Last month saw judging take place for a new beer competition, the South African National Beer Trophy. It was a BJCP event, with five judges sampling brews submitted from around the country. Beers were split into seven broad categories – light, amber, hoppy, wheat, dark, speciality and hybrid. In the end, 11 beers took gold medals:
Aegir Project – Red Rye
Brauhaus am Damm – Dunkel
Brauhaus am Damm – Weizen
Ceder Brew – The Chubbyhead Dry Stout
Drifter Brewing Co. – The Cape Town Blonde
Gallows Hill – Stride Wide Barrel Aged Baltic Porter
Harfield Beer Co. – 1831 Honey Amber Ale
Mountain Brewing Co. – Cape Kraken Belgian Amber Ale
Red Sky – Rauch Beer
Sabie Brewing Co. – Dravidian Draught IPA
Striped Horse – Craft Pils
I took part in judging on the Friday and found an incredibly well-organised contest, though I think having a few folk from the beer world on the organising team would have been a plus. There had been some discord in the beer industry when this competition was announced. The organisers are from the wine industry and it was seen as a bit of a turf invasion. Plus there are already a number of beer competitions up-and-running – principally the Craft Championships and the Homebrew Nationals (details on this year’s comp to follow soon).
But with 55 beers entered, it seems there was indeed room for another competition in the SA scene. Brewers are hungry for feedback on their beers and the lure of gold medals stuck to their bottles was enough to get 19 breweries involved. Part of the idea for SANBT was to expose South African craft beer to a wider audience – principally an audience of someliers and wine writers, which is no bad thing. Of course, there’s also need to ensure that the wider audience doesn’t misunderstand – that this wasn’t the first beer competition in South Africa, for example. And I read one headline that proclaimed the 11 gold medal winners to be “the best beers in South Africa”. While there were undoubtedly some great beers – some scored a whopping 45 out of 50, which is no easy feat – you can’t really call a beer the best in South Africa unless every single beer was entered.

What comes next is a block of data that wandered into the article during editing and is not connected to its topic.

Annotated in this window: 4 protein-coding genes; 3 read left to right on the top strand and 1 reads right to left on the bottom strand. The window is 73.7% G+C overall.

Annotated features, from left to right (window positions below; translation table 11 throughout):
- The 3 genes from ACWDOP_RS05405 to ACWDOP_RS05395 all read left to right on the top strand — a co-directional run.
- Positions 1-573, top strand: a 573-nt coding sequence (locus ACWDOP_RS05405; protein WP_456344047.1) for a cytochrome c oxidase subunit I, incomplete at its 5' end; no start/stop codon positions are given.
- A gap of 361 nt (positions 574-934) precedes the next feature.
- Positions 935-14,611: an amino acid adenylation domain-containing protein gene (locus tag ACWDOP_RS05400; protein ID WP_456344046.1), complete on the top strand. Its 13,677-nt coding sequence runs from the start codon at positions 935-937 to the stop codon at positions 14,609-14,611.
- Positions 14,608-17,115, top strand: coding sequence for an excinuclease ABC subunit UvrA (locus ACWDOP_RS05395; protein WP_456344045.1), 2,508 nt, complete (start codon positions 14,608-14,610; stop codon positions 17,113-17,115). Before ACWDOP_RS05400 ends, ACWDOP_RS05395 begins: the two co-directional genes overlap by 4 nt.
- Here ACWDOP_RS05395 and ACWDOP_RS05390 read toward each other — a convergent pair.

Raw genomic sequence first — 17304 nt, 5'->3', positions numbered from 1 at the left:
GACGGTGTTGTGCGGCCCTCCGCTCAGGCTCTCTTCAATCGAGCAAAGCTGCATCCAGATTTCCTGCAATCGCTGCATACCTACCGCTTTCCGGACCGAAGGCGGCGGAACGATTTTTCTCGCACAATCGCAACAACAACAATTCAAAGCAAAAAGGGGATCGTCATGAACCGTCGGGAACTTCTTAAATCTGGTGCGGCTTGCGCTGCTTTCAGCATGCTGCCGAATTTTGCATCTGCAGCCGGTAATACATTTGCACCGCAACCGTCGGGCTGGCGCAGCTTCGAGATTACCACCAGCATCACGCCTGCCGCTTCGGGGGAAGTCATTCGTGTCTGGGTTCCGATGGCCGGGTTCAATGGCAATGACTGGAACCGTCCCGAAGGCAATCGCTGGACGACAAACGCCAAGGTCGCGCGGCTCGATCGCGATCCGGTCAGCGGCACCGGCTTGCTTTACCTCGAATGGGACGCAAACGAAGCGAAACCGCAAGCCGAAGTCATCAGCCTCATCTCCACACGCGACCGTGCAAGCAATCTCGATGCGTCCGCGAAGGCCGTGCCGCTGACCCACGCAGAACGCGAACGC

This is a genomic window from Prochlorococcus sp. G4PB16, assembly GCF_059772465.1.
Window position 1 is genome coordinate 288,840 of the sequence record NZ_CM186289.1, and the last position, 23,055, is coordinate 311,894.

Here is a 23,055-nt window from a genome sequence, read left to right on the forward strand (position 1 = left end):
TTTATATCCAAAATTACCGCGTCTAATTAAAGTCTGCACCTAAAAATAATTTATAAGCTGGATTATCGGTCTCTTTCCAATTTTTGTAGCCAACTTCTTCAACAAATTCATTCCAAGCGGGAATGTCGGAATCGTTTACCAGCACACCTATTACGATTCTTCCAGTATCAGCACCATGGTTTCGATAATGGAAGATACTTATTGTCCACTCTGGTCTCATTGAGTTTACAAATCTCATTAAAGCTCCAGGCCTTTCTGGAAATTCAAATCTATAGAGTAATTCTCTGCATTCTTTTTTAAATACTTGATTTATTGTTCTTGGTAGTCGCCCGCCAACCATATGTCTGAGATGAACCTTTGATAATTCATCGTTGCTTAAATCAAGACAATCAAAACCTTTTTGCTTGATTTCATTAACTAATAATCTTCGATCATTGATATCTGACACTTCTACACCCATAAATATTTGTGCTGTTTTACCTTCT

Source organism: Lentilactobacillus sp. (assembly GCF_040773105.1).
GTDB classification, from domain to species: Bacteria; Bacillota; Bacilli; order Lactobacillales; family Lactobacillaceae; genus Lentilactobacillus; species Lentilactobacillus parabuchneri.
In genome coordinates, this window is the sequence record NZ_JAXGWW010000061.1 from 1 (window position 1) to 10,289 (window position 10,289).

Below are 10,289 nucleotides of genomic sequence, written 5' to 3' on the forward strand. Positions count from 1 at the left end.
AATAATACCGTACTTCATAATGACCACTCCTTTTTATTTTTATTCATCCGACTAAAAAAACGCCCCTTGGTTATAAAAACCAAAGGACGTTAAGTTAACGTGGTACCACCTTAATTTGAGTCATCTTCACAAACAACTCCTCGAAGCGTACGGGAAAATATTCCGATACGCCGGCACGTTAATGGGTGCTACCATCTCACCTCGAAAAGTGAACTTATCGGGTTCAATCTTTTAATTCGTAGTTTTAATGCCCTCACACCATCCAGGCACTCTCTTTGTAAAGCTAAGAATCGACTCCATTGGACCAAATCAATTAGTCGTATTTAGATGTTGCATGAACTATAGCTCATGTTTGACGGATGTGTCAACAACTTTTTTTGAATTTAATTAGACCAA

Of course, that’s never going to happen, but as this was an inaugural event, many breweries – including most of the major players – didn’t participate. I don’t for a second want to take anything away from those who took home a gold medal. I didn’t taste everything, but I did sample a couple of world-class beers and there are brews on this list that have been recognised in previous competitions for their prowess. What was really great to see was how many new breweries sought to enter their beers – a sign, I hope, that they’re keen to get expert feedback on the good – and bad – of their brews.
The Craft Champs look set to make their third appearance later this year and perhaps once Craft Beer SA is fully up and running, they can unite the various competitions into one authoritative contest that sees every brewery in South Africa put their best pint forward. It would be great to see the industry unite and all the competition organisers come together to share their expertise and resources.